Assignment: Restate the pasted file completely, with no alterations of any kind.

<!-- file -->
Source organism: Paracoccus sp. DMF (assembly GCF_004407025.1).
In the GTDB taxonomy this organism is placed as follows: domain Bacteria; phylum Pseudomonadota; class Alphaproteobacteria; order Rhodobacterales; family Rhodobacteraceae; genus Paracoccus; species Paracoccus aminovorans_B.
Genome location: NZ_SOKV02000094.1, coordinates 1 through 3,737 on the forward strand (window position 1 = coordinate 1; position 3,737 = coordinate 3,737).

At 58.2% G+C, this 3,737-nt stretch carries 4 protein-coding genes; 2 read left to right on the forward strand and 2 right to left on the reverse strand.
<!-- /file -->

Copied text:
Source organism: Paracoccus sp. DMF (assembly GCF_004407025.1).
In the GTDB taxonomy this organism is placed as follows: domain Bacteria; phylum Pseudomonadota; class Alphaproteobacteria; order Rhodobacterales; family Rhodobacteraceae; genus Paracoccus; species Paracoccus aminovorans_B.
Genome location: NZ_SOKV02000094.1, coordinates 1 through 3,737 on the forward strand (window position 1 = coordinate 1; position 3,737 = coordinate 3,737).

At 58.2% G+C, this 3,737-nt stretch carries 4 protein-coding genes; 2 read left to right on the forward strand and 2 right to left on the reverse strand.